daf

  • some weirdo taking the piss
Re: An Alternative History of "Pop" Music
« Reply #77 on: August 20, 2020, 07:38:28 PM »
The Singing Nun - Dominique



A number 1 in the US, and reached #7 in the UK in December 1963.

Quote
The Singing Nun was born Jeanne-Paule Marie Deckers, in Laeken, Brussels, Belgium, in 1933.  She became an avid Girl Guide who bought her first guitar to play at Guide evening events. From the age of 21, between 1954 and 1959, she taught sculpture to youngsters. In September 1959 she entered the Missionary Dominican Sisters of Our Lady of Fichermont, in the city of Waterloo, where she took the religious name "Sister Luc Gabriel".

While in the convent, Sister Luc Gabriel wrote, sang, and casually performed her own songs, which were so well received by her fellow nuns and visitors that her religious superiors encouraged her to record an album, which visitors to the convent would be able to purchase.

In 1961, the album was recorded in Brussels at Philips; the single "Dominique" became an international hit, and in 1962 her album sold nearly two million copies. She became an international celebrity and took the stage name of Sœur Sourire ("Sister Smile"). She gave several live concerts and appeared on The Ed Sullivan Show on television on 5 January 1964. "Dominique" was the first, and remains the only, song by a Belgian artist to be a number one hit single in the United States.

Deckers did not see much money from her international fame, and her second album, Her Joys, Her Songs, received little attention and disappeared almost as soon as it was released. Most of her earnings were taken by Philips and her producer, while the rest automatically went to her religious congregation, which earned at least $100,000 in royalties.

In 1966, a biographical film loosely based on Sister Luc Gabriel was released called The Singing Nun and starring Debbie Reynolds in the central role. Sister Luc Gabriel reportedly rejected the film as bollocks "fiction".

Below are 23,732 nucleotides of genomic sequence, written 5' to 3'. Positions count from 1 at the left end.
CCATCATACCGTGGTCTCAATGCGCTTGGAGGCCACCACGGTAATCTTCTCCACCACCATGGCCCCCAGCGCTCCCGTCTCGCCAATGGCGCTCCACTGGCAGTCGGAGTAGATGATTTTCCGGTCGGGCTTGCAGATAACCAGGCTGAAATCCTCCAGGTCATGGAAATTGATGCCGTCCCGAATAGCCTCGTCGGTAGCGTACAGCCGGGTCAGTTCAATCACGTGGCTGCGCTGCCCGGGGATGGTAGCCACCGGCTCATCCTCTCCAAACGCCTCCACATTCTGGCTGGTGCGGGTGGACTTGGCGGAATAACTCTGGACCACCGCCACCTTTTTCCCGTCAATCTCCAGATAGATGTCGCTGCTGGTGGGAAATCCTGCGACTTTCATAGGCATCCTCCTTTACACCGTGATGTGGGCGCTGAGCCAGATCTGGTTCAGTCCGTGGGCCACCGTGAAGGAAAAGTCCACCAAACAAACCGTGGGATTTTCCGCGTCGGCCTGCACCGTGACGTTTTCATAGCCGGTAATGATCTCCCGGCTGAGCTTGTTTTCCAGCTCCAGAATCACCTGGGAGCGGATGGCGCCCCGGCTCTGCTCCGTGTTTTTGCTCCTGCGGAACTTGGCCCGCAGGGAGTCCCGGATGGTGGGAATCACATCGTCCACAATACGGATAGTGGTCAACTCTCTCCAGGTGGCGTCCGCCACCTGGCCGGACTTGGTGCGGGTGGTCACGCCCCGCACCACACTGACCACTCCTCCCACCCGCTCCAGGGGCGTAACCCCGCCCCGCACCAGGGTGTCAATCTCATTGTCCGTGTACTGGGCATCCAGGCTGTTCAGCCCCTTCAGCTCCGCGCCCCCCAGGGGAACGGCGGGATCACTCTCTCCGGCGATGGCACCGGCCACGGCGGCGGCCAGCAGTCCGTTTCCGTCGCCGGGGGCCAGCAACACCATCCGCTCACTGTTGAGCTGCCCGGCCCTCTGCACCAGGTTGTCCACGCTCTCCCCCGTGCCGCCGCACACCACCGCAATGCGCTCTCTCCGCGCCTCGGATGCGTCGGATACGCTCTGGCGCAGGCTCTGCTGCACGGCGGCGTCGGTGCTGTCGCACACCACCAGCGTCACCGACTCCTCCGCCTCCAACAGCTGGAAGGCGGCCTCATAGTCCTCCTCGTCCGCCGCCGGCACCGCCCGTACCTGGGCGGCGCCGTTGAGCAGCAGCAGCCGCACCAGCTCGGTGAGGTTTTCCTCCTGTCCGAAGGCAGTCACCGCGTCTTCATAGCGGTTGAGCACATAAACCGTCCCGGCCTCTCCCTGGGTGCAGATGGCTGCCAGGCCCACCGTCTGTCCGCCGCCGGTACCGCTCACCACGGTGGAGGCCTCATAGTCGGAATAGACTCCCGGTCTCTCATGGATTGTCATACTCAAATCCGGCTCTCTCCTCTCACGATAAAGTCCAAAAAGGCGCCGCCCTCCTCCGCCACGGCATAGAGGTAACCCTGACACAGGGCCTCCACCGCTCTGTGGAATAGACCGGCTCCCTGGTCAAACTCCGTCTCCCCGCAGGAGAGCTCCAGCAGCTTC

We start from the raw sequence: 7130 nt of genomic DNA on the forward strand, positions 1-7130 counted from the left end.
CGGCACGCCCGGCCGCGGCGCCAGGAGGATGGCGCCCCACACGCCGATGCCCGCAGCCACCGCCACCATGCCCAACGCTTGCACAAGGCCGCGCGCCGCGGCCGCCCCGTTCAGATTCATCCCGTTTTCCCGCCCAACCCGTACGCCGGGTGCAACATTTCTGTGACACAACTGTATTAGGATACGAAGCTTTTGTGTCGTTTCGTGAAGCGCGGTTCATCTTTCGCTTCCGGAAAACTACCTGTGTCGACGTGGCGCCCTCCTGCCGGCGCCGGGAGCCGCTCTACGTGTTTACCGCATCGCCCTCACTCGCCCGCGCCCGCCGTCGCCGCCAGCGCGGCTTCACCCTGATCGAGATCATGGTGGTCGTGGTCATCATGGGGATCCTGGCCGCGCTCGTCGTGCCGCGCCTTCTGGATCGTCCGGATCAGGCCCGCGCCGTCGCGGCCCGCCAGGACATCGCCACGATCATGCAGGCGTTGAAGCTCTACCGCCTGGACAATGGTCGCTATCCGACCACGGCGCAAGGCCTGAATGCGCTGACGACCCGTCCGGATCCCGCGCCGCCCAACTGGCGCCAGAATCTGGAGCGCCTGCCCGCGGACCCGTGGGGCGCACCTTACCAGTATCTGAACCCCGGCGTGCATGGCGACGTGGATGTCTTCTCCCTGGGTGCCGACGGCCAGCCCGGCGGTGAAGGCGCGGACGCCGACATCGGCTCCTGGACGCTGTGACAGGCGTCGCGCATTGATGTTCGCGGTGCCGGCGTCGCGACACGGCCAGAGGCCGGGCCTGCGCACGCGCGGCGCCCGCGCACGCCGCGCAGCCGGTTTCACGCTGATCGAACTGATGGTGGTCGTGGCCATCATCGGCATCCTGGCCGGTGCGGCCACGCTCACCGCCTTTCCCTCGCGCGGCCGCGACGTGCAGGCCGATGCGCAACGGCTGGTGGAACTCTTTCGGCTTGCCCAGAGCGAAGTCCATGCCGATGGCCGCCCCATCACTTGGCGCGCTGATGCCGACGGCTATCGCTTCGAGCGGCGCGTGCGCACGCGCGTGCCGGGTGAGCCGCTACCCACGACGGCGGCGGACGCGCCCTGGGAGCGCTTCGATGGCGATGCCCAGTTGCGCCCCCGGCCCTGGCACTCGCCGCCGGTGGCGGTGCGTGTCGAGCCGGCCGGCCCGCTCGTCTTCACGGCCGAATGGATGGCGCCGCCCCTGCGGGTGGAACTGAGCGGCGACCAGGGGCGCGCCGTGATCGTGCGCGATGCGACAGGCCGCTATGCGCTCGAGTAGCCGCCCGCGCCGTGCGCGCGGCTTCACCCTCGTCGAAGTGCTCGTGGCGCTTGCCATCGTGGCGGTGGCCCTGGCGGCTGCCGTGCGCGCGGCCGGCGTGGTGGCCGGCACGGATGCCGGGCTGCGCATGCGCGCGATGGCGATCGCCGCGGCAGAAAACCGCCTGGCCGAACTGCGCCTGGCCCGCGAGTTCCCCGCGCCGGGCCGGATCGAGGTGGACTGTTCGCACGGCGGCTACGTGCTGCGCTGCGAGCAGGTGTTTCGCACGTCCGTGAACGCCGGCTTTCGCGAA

Deckers left her convent in 1966 to pursue a life as a lay Dominican instead. She later reported that her departure resulted from a personality clash with her superiors, that she had been forced out of the convent and did not leave of her own free will. Convent superiors denied the other nuns contact with her as she was described as a "bad influence."

When she left the convent, her record company made her give up her professional names, "Sœur Sourire" and "The Singing Nun."  She attempted to continue her musical career under the name "Luc Dominique." Increasingly frustrated at what she perceived to be the Catholic Church's failure to fully implement the reforms of the Second Vatican Council, she released a song in 1967 defending the use of contraception, called "Glory be to God for the Golden Pill".

Despite her renewed emphasis on music, Deckers' career failed to prosper. She blamed the album's failure on not being able to use the names by which she had become known, saying that "nobody knew who it was." When a second single, "Sister Smile Is Dead", also failed, Deckers turned to teaching disabled youngsters in Wavre, eventually opening her own school for autistic children. She eventually suffered a nervous breakdown, which was followed by two years of psychotherapy.